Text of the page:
Houston Methodist. Leading Medicine

Ankle FAQ

Question:

My surgeon tells me I have to have two surgeries on my ankle because I have two separate problems: a torn ligament and a piece of loose cartilage inside the joint. Why can't these two operations be done at the same time? I know she explained it to me but everything went by so fast, I don't remember what was said.

Answer:

The typical ankle sprain involves a partially or fully torn ligament along the inside (medial) or outside (lateral ankle. With severe sprains, there can also be something called osteochondral lesion of the talus (OLT). The talus is a bone that sits just above the calcaneus (heel bone). The term osteochondral tell us that the joint cartilage (chondral) and bone (oste) just underneath the cartilage have been damaged. With some of the more severe osteochondral lesions (OCLs), there is a piece of cartilage with the bone attached that is loose in the joint causing further problems. Anytime there's a problem inside the joint, it's referred to as an intraarticular lesion. The problem with a severe ankle sprain that leads to osteochondral lesion and joint instability is that these are two separate problems requiring different surgical techniques and different rehab approaches. They aren't usually both treated at the same time. Surgery is done in two phases, which is why it's called a staged procedure. In the first operation (stage) the surgeon uses an arthroscope to look inside the joint and find any damage to the joint. Osteochondral lesions are removed and the joint surface is smoothed down. Rehab begins right away with weight-bearing allowed to help smooth the joint surface and stimulate healing. Once osteochondral lesion is taken care of, the surgeon repairs any damage done to the ligaments. If the tissue is too damaged to repair, then a piece of tendon from another muscle can be used as a graft to replace the torn ligament. After a ligament repair or reconstructive surgery the patients are in a cast to protect the healing tissue. Unlike rehab for the osteochondral lesion that responds better with immediate weight-bearing, healing ligaments or grafts require uninterrupted quiet without movement. The cast is kept on for four to six weeks and then a removable walker boot or splint is worn for a bit longer. At this point, the physical therapist can start gentle range-of-motion exercises with you. You will gradually put allowed to put full weight on that ankle. Pool therapy may be used before beginning land exercises and especially before beginning high-impact athletic activities. Some surgeons are experimenting with ways to do both procedures during the same operation. A combination of short-term casting followed by splinting and rehab is being investigated. The idea is to find a happy medium between stimulation for the cartilage repair and stability for the ligamentous repair or reconstruction. Until this has been researched fully, most orthopedic surgeons will continue making this a two-part or staged procedure. Ronald V. Gregush, MD, and Richar D. Ferkel, MD. Treatment of the Unstable Ankle with an Osteochrondral Lesions. Results and Long-Term Follow-Up. In The American Journal of Sports Medicine. April 2010. Vol. 38. No. 4. Pp. 782-790.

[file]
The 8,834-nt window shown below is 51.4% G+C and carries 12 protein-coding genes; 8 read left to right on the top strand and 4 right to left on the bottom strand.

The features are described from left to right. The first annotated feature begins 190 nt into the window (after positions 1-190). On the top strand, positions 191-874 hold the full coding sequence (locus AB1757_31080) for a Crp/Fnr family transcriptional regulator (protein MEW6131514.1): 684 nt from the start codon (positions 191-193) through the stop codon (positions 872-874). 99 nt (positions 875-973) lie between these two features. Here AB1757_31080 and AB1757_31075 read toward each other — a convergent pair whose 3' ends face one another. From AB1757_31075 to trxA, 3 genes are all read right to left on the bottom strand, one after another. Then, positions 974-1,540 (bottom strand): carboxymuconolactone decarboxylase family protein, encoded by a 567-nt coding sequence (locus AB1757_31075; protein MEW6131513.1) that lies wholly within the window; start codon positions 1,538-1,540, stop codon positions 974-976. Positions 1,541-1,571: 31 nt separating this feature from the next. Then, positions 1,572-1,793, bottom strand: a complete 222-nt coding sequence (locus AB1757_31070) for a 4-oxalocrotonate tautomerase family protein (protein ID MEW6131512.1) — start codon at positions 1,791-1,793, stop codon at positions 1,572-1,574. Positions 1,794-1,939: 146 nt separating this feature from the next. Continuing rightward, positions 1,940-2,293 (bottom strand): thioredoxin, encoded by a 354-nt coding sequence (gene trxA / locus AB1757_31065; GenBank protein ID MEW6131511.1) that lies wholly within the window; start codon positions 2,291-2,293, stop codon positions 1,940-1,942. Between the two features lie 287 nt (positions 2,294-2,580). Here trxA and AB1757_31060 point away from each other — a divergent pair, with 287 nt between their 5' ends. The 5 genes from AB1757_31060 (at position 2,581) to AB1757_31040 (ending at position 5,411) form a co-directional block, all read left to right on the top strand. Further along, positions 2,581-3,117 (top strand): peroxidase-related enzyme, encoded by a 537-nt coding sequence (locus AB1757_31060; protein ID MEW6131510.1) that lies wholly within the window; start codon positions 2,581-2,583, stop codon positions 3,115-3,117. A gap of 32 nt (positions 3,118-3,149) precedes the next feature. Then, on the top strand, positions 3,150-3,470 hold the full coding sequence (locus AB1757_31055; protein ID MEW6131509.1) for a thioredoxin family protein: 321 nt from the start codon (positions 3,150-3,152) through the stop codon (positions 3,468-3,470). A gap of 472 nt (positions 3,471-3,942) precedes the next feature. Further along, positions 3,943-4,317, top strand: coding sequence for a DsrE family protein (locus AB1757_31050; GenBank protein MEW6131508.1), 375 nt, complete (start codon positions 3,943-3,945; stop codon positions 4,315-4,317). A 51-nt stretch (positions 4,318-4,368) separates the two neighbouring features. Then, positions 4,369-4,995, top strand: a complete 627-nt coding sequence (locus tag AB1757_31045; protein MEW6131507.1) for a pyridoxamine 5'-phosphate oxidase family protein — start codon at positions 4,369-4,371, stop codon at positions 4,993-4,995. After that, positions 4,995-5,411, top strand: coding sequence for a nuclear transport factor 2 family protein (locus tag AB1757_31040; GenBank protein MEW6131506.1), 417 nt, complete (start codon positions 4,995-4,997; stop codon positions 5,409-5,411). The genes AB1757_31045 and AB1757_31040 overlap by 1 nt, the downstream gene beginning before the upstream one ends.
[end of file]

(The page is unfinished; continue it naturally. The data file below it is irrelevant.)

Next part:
*Disclaimer:* The information contained herein is compiled from a variety of sources. It may not be complete or timely. It does not cover all diseases, physical conditions, ailments or treatments. The information should NOT be used in place of visit with your healthcare provider, nor should you disregard the advice of your health care provider because of any information you read in this topic.
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